Sensitive information about you or your child's school records are supposed to be accurate and secure. But how accurate and secure are they?
That's an important question because school records determine everything from scholarship money to job opportunities. Some school records are open to the public, but others are not.
Kids' school records, everything from attendance, to grades, to discipline problems, could mean a lot. The records could open or lock the doors to colleges and jobs, and correct information is important.
Many parents don't check the records, and education watchdogs say they should.
Its not just parents that have access, more than a dozen organizations can check student records without your permission. All they need is a "legitimate educational interest." Colleges, financial aid sources, and educational sources can access these records.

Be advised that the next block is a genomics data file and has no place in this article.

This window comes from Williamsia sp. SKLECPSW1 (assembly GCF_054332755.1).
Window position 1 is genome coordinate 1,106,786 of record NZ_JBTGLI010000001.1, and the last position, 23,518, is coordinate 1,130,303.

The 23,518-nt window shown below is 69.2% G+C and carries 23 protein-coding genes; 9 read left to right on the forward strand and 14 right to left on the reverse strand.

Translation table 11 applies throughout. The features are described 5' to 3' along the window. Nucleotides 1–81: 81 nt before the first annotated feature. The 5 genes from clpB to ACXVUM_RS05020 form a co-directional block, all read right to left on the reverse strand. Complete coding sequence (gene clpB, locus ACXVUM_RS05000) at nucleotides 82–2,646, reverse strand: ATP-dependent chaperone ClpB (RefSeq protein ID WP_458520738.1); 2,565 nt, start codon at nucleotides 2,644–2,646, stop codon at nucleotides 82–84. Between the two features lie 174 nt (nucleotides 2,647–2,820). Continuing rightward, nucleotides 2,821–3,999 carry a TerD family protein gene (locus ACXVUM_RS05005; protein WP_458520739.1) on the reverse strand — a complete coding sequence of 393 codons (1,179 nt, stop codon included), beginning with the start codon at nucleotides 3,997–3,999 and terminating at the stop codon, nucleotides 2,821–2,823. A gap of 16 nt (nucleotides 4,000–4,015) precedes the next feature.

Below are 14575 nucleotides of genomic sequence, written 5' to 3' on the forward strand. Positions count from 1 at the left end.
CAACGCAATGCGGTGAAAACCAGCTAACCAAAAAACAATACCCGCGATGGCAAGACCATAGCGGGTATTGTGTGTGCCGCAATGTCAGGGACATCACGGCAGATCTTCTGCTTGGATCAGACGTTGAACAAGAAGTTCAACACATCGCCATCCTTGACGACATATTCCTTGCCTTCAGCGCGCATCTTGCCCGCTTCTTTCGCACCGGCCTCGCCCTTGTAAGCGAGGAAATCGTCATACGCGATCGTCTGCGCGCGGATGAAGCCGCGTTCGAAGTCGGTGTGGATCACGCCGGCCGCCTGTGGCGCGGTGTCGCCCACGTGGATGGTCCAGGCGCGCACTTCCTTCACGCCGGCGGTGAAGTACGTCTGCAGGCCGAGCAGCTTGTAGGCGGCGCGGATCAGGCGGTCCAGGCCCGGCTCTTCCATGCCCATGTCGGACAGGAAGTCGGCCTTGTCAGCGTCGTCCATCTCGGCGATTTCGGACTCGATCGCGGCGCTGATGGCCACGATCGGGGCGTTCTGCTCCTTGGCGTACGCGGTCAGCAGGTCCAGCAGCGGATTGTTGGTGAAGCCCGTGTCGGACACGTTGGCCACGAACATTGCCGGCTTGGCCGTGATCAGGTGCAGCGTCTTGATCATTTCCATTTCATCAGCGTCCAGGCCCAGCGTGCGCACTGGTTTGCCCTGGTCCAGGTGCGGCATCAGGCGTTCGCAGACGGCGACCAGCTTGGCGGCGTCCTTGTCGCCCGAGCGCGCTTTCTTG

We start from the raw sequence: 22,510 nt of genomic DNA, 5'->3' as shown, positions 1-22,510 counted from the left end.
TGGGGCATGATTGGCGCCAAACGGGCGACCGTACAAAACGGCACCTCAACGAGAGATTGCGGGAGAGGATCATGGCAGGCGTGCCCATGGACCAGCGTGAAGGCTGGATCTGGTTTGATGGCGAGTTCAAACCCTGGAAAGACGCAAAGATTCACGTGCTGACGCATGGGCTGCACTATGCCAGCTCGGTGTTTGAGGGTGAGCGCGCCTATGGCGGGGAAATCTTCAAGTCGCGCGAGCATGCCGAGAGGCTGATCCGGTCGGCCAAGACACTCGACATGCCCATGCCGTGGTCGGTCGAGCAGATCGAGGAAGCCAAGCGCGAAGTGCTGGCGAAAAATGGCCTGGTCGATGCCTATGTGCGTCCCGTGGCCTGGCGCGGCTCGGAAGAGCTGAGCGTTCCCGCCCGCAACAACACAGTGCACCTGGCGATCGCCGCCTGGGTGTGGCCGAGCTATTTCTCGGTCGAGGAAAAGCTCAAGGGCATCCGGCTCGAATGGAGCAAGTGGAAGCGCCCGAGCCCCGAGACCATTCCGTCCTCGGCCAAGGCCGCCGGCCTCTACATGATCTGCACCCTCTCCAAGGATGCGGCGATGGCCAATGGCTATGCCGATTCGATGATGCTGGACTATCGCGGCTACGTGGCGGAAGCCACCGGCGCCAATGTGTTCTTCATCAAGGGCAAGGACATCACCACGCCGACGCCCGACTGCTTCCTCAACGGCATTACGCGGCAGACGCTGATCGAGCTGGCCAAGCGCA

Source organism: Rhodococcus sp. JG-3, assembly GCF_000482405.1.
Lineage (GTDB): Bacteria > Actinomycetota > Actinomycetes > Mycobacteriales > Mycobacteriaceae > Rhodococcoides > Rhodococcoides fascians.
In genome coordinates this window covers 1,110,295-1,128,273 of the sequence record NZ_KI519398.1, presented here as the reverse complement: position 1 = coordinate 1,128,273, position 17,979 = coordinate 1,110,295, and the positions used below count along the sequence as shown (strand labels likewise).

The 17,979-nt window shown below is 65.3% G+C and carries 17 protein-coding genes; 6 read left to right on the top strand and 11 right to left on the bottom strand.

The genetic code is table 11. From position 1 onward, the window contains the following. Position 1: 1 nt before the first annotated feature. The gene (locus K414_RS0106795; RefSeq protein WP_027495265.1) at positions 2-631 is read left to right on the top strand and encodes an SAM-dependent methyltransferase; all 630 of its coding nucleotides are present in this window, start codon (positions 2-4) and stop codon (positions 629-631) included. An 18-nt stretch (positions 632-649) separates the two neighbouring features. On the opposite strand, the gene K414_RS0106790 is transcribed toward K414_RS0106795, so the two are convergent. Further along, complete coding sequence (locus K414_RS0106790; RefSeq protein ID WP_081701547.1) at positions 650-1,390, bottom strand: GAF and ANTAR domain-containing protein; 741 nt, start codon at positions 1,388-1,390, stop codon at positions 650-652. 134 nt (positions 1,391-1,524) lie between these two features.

Wichita School District Administrators say they keep a close-eye on school records, but the Family Education Rights and Privacy Act or "FERPA" requires some of the basic information to be open to the public. In Wichita, the student's name, date of birth, address and phone number is often available.
Administrators also say that their job is to balance the right of students and parents and the right of the public FERPA.
So for parents hoping their kids will get a storybook education, learning about school records could be a troubling chapter.
The Federal Department of Education says the two biggest complaints they get about records come from parents who can't get access to their student's information, and parents complaining unauthorized third parties do have access.
When you find a mistake in your child's records, you can sometimes appeal. If that doesn't work, some schools will allow parents to add a note to the file explaining your opinion about the error.